Over the past couple of decades I have had my share of back pain, and for years I just powered through the pain.
However, it became unbearable and I had to seek some advice from a co-worker.
He told me that there are some pre-work warm-ups he does when his back is particularly painful in the morning.
And he showed me a number of stretches and exercises he does to help relieve the pain and help him cope throughout the day.
I was skeptical at first because I’ve never been one for working out, but what he showed me seemed like a good place to start.
The first couple of weeks were tough and some days I would forget to do them at all. It wasn’t until a month or so in that it became second nature.
So I now start every day with an hour of stretches and warmups before I have a shower and go to work.
I think the stretches have made me a bit more flexible and I rarely get back pain at all now.
Paul Crane - PAC Asbestos Surveys
Being an Asbestos Surveyor, I spend a lot of the day on my feet and up ladders, so back pain is a very common issue among myself and my employees.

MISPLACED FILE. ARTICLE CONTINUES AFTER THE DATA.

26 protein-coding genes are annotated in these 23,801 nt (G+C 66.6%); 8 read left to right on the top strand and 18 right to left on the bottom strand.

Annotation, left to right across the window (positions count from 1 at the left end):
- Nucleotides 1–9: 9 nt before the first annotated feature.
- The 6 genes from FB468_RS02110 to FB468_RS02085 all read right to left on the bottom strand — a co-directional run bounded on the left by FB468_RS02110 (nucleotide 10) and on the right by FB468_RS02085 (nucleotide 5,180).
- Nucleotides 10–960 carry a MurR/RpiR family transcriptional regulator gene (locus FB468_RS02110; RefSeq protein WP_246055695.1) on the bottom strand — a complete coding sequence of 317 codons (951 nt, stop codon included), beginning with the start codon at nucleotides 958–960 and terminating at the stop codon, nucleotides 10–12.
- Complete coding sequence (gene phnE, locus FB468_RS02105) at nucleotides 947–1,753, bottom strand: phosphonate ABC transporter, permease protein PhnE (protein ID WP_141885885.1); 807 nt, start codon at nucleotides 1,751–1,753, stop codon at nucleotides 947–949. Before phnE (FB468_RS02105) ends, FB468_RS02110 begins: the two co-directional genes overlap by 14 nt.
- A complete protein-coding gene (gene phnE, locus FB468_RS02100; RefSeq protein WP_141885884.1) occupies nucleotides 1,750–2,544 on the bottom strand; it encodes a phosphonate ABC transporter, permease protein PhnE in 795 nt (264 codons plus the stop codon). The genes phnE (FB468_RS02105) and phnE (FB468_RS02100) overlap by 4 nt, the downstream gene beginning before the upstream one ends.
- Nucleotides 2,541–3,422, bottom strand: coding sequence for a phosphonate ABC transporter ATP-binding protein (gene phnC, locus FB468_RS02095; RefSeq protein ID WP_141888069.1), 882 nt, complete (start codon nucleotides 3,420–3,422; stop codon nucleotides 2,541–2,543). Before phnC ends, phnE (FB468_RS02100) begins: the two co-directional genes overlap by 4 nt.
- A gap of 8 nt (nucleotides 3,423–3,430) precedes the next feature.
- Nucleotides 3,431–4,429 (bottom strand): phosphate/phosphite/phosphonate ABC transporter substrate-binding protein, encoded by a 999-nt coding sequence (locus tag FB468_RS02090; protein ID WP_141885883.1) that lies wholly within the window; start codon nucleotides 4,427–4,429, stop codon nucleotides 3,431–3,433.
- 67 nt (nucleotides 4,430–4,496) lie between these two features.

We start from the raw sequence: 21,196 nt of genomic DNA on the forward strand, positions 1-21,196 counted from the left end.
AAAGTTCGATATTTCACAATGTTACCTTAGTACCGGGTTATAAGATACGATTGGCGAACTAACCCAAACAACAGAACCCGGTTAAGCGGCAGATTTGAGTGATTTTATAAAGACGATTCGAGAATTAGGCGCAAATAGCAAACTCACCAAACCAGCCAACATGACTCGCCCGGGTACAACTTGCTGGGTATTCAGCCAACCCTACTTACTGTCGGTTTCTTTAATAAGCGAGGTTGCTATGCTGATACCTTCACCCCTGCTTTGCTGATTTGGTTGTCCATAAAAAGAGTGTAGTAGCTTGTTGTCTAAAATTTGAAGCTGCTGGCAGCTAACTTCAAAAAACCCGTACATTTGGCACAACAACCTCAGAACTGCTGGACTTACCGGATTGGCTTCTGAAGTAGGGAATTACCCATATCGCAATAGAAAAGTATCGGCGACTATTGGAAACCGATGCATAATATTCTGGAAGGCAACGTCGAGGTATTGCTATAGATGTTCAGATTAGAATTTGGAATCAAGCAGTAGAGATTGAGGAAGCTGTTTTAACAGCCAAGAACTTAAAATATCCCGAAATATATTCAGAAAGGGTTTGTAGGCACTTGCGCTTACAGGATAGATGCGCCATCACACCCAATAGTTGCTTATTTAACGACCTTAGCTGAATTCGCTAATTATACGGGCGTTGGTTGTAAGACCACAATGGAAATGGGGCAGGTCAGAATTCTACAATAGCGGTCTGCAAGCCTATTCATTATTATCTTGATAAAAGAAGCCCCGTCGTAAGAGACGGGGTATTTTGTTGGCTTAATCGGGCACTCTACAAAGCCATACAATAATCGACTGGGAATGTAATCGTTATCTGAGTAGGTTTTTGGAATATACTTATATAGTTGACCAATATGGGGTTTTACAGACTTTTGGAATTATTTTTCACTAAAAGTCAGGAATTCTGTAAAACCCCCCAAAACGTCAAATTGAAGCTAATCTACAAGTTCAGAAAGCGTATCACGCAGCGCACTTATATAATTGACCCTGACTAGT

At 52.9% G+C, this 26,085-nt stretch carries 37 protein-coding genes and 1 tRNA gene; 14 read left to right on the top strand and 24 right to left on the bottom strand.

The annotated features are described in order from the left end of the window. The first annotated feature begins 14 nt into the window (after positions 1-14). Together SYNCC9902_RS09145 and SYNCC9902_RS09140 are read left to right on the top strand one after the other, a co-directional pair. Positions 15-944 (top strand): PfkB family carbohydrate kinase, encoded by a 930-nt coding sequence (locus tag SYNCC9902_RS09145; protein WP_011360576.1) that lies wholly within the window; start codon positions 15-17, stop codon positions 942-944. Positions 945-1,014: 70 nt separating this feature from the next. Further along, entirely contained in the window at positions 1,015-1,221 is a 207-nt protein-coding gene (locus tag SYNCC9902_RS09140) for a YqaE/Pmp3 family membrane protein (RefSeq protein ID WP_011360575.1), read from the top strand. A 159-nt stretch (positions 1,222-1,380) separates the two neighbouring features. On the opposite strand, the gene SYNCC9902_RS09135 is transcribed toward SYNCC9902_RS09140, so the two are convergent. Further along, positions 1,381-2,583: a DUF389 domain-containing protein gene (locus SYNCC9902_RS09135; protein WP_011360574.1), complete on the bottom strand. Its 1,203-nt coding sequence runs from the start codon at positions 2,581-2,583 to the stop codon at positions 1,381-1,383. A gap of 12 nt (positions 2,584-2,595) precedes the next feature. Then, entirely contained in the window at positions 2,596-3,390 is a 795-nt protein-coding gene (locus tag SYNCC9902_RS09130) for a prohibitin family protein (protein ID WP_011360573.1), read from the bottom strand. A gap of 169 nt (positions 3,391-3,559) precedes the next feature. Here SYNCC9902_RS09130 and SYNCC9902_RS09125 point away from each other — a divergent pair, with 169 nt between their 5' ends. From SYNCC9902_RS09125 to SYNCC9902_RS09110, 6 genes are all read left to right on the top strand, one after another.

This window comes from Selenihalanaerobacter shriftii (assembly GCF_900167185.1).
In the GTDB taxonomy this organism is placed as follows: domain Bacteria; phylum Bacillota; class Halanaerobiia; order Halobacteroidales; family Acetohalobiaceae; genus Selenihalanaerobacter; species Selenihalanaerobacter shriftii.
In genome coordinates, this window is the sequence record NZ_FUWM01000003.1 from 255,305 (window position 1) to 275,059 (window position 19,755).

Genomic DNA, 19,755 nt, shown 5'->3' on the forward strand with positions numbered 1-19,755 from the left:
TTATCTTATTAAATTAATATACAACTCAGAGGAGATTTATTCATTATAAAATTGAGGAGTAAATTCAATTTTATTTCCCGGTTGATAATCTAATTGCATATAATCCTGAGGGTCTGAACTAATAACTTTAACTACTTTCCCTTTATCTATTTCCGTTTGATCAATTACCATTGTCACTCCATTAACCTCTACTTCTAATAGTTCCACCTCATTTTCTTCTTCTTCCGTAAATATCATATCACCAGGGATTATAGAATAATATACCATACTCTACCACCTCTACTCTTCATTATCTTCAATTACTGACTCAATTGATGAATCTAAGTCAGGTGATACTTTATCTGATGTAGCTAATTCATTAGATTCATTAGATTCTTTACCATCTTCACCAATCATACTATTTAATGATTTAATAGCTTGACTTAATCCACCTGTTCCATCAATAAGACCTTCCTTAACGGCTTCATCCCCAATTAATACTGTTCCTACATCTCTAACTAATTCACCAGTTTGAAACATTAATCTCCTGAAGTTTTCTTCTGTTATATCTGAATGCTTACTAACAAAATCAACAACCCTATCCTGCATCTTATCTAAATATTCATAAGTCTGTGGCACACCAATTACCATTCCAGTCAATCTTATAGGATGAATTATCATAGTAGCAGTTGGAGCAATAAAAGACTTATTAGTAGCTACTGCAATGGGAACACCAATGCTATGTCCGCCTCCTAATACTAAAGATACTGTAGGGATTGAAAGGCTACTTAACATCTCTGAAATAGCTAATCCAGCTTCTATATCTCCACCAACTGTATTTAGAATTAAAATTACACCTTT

One day, one of the lads thought there must be a way to stop our backs from aching so he did a little research.
He came across something called Yoga for the Construction Industry and of course, we made fun of him for it.
For a while, we didn’t talk about it again and we got on with work as normal.
Our mocking didn’t discourage him though, and he decided to follow the steps set out in the program and within a couple of weeks he said he felt much better for it.
So, I decided to give it a go myself and I was amazed to see the results.
And it also turned out the other lads had secretly done the same thing.
It has done wonders for our morale on site and I feel much happier in myself for not having to deal with the pain on a daily basis.